Doodling is a way of passing the time when bored by a lecture or telephone call. Does it improve or hinder attention to the primary task? To answer this question, 40 participants monitored a monotonous mock telephone message for the names of people coming to a party. Half of the group was randomly assigned to a ‘doodling’ condition where they shaded printed shapes while listening to the telephone call. The doodling group performed better on the monitoring task and recalled 29% more information on a surprise memory test. Unlike many dual task situations, doodling while working can be beneficial. Future research could test whether doodling aids cognitive performance by reducing daydreaming. Copyright 2009 John Wiley & Sons, Ltd.
The test subjects were given small shapes to shade in, to replicate the absent-mindedness of natural doodling (b/c if subjects felt their doodles were the real focus of the study, they might feel self-conscious).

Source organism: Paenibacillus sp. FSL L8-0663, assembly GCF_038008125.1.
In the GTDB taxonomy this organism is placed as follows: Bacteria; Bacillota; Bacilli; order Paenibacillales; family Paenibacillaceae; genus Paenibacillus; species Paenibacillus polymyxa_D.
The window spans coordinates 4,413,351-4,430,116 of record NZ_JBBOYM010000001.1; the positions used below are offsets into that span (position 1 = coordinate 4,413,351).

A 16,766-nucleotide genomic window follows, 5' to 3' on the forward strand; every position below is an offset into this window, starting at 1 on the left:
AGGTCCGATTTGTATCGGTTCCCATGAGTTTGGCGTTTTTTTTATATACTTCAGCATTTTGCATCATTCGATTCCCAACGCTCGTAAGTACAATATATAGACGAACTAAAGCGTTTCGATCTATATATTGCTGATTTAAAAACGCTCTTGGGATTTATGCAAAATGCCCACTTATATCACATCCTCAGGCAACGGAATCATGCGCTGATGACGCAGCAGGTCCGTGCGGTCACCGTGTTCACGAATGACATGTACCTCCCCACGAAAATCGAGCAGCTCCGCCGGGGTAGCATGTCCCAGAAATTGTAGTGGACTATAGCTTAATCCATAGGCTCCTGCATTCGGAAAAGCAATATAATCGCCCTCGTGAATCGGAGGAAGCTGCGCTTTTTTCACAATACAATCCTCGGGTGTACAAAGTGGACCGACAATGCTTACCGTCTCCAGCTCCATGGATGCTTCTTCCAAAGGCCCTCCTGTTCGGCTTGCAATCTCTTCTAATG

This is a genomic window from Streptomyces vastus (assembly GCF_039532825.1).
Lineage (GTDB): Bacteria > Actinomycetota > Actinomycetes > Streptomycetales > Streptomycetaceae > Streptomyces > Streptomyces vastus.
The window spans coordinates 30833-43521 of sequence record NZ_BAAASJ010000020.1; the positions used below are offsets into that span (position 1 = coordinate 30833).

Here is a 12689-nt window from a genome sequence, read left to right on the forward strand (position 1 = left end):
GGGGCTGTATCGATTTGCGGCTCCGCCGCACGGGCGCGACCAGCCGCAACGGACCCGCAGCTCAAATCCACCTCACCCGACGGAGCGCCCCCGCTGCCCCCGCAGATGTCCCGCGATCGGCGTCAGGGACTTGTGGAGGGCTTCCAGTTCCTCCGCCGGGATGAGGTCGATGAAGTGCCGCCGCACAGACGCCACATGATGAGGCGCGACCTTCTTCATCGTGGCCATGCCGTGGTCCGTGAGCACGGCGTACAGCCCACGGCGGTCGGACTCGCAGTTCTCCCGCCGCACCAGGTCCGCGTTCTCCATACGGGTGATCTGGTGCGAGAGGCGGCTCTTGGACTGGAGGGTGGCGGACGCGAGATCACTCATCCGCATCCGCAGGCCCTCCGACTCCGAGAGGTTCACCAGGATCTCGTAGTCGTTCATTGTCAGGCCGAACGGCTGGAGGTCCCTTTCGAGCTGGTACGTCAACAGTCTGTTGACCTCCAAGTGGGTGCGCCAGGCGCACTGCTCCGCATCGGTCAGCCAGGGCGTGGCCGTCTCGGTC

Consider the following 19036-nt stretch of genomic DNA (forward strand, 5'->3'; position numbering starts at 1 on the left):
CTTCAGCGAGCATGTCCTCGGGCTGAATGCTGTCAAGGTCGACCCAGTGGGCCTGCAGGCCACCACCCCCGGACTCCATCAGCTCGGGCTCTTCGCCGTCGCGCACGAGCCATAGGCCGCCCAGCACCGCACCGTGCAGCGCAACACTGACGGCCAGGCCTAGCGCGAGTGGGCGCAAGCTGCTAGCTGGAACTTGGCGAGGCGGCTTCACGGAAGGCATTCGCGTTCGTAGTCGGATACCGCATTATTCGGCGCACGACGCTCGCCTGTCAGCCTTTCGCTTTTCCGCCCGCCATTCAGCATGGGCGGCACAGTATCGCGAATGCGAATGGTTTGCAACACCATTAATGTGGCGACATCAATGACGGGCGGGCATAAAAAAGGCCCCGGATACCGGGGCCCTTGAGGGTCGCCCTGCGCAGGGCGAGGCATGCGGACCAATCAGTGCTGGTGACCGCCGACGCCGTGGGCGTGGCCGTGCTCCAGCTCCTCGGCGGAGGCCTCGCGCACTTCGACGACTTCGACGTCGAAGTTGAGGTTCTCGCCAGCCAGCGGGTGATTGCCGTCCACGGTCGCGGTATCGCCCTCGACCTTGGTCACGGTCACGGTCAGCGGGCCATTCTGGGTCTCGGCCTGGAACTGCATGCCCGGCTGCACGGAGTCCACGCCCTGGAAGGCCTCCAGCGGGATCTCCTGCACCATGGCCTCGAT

Some have thought that doodling would actually detract resources from the primary task, like, say, attending a writing conference or a training of any kind. But it appears that doodling actually maintains arousal levels and aids in concentration....so go for it.
Out here in California, I regularly attend trainings with manipulatives on the tables, such as tiny play-doh containers, crayons, pipe cleaners, etc. In my office, I have what I call "fidgety toys," for those folks with restless energy who just need to engage their hands in something so they can free their mind to talk to me. I use toys such as Tangle Creations, slinkies, Jacob's ladders, wire fidgeters, etc, to name a few.
So shamelessly pull out your pieces of paper and sketch away...or play with games on your iPhone or iPad. The results are the same.